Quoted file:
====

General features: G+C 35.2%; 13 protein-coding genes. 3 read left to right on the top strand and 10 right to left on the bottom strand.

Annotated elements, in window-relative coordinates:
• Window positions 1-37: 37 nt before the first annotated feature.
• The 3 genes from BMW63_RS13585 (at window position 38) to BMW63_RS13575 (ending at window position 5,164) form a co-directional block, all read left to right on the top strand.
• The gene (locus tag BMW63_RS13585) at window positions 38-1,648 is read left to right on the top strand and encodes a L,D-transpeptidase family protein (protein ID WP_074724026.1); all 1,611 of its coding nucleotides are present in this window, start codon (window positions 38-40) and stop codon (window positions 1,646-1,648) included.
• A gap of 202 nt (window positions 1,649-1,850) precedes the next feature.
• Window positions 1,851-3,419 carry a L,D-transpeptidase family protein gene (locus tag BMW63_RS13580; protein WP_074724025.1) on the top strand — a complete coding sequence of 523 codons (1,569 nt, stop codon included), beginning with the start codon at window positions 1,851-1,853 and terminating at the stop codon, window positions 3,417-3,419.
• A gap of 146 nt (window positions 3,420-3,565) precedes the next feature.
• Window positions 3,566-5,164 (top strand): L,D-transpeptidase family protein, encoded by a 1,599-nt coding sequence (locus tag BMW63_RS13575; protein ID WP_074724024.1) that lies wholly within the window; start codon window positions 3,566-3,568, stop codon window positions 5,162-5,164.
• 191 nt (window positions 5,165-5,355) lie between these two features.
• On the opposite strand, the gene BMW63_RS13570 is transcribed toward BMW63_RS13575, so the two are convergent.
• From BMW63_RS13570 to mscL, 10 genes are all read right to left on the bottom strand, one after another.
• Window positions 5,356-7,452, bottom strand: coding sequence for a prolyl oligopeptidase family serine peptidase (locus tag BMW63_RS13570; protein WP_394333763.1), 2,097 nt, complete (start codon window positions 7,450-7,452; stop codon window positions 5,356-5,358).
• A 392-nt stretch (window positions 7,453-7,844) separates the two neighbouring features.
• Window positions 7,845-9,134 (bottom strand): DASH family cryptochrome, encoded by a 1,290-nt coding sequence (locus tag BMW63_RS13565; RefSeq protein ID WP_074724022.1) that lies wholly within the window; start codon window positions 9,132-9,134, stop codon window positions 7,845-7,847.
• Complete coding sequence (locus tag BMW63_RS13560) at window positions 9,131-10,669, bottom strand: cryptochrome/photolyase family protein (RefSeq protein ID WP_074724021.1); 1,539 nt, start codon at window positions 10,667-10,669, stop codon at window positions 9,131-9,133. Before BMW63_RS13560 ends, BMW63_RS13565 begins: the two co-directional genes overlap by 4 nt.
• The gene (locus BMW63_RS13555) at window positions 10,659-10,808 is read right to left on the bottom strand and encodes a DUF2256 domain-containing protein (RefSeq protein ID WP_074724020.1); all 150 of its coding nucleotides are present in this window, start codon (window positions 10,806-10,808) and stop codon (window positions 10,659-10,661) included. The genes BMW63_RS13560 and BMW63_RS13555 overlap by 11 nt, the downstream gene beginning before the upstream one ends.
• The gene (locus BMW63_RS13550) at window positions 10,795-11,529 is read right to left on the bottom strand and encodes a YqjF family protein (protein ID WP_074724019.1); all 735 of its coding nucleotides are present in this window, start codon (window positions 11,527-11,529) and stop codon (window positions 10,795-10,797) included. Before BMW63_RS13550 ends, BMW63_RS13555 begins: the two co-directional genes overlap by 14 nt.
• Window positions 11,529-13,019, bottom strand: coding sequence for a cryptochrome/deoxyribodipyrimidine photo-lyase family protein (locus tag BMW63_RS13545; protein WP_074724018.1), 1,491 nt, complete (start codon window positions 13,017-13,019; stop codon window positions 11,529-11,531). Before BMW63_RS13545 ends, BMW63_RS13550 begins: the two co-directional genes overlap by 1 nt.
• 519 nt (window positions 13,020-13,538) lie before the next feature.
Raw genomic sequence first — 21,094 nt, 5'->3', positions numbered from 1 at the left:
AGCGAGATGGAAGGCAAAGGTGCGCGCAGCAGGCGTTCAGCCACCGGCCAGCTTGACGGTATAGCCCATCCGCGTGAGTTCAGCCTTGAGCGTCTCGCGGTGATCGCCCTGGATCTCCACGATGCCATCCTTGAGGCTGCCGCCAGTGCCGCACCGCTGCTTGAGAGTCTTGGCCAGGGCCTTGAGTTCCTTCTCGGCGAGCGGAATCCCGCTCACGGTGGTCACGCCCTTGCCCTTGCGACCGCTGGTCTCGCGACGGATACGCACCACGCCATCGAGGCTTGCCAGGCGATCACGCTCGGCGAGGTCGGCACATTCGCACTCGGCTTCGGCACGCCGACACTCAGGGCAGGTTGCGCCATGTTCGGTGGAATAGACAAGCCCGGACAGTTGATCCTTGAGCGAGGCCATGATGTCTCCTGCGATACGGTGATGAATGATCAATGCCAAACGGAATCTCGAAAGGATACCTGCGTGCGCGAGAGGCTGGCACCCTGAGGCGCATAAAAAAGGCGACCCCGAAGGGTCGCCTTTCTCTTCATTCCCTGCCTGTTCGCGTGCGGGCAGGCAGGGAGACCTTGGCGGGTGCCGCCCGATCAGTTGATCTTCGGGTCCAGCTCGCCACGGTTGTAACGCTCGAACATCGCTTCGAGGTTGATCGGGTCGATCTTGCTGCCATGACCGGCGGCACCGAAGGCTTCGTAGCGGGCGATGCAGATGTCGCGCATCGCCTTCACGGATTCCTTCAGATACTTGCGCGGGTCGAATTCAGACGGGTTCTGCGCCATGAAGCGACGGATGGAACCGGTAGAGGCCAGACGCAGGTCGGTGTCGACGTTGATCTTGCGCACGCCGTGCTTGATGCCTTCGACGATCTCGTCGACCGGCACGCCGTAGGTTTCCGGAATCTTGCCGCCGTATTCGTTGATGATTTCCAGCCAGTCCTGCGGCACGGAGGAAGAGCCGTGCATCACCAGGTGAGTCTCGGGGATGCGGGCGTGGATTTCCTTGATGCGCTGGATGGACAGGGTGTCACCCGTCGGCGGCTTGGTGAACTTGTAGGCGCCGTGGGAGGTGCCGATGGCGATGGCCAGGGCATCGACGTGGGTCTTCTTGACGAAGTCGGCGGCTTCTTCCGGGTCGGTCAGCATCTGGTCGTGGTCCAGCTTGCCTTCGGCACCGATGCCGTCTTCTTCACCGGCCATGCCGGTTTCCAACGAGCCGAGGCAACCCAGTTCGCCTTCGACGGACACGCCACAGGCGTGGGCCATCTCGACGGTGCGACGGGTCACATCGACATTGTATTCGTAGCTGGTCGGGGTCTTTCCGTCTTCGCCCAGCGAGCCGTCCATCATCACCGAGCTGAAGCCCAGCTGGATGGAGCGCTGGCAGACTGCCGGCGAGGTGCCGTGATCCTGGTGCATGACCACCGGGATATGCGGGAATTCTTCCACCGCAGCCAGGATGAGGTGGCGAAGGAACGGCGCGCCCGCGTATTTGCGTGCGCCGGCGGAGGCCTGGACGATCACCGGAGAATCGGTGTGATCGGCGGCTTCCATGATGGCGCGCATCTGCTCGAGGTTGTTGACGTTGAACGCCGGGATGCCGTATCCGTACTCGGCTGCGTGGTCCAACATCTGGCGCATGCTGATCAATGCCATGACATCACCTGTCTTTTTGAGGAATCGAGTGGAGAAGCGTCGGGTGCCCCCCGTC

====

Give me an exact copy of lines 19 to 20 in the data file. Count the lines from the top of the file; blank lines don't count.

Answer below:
• Window positions 11,529-13,019, bottom strand: coding sequence for a cryptochrome/deoxyribodipyrimidine photo-lyase family protein (locus tag BMW63_RS13545; protein WP_074724018.1), 1,491 nt, complete (start codon window positions 13,017-13,019; stop codon window positions 11,529-11,531). Before BMW63_RS13545 ends, BMW63_RS13550 begins: the two co-directional genes overlap by 1 nt.
• 519 nt (window positions 13,020-13,538) lie before the next feature.